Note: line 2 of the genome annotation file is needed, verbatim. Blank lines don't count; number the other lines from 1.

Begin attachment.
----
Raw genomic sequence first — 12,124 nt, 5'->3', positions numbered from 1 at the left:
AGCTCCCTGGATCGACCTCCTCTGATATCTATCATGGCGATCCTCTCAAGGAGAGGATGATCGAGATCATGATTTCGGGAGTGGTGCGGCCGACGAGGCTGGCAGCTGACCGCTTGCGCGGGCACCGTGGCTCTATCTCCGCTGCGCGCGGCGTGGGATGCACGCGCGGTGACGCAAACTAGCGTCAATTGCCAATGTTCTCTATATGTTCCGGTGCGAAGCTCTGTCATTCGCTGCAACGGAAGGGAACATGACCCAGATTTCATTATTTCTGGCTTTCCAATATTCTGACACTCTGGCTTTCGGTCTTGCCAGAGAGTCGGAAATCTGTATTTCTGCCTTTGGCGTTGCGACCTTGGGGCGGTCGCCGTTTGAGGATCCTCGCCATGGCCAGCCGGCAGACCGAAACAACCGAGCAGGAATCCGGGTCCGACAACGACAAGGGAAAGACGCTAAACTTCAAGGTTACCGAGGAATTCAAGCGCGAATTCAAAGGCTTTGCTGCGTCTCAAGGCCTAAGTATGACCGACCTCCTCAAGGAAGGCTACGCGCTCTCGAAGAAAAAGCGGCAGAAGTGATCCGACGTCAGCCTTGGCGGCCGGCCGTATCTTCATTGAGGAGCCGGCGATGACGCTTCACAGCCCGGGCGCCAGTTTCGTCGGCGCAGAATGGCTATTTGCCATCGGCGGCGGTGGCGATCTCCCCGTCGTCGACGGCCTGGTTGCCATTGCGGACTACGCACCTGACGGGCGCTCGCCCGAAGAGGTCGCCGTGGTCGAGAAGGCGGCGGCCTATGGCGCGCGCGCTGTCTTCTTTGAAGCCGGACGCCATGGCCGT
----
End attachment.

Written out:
AGCTCCCTGGATCGACCTCCTCTGATATCTATCATGGCGATCCTCTCAAGGAGAGGATGATCGAGATCATGATTTCGGGAGTGGTGCGGCCGACGAGGCTGGCAGCTGACCGCTTGCGCGGGCACCGTGGCTCTATCTCCGCTGCGCGCGGCGTGGGATGCACGCGCGGTGACGCAAACTAGCGTCAATTGCCAATGTTCTCTATATGTTCCGGTGCGAAGCTCTGTCATTCGCTGCAACGGAAGGGAACATGACCCAGATTTCATTATTTCTGGCTTTCCAATATTCTGACACTCTGGCTTTCGGTCTTGCCAGAGAGTCGGAAATCTGTATTTCTGCCTTTGGCGTTGCGACCTTGGGGCGGTCGCCGTTTGAGGATCCTCGCCATGGCCAGCCGGCAGACCGAAACAACCGAGCAGGAATCCGGGTCCGACAACGACAAGGGAAAGACGCTAAACTTCAAGGTTACCGAGGAATTCAAGCGCGAATTCAAAGGCTTTGCTGCGTCTCAAGGCCTAAGTATGACCGACCTCCTCAAGGAAGGCTACGCGCTCTCGAAGAAAAAGCGGCAGAAGTGATCCGACGTCAGCCTTGGCGGCCGGCCGTATCTTCATTGAGGAGCCGGCGATGACGCTTCACAGCCCGGGCGCCAGTTTCGTCGGCGCAGAATGGCTATTTGCCATCGGCGGCGGTGGCGATCTCCCCGTCGTCGACGGCCTGGTTGCCATTGCGGACTACGCACCTGACGGGCGCTCGCCCGAAGAGGTCGCCGTGGTCGAGAAGGCGGCGGCCTATGGCGCGCGCGCTGTCTTCTTTGAAGCCGGACGCCATGGCCGT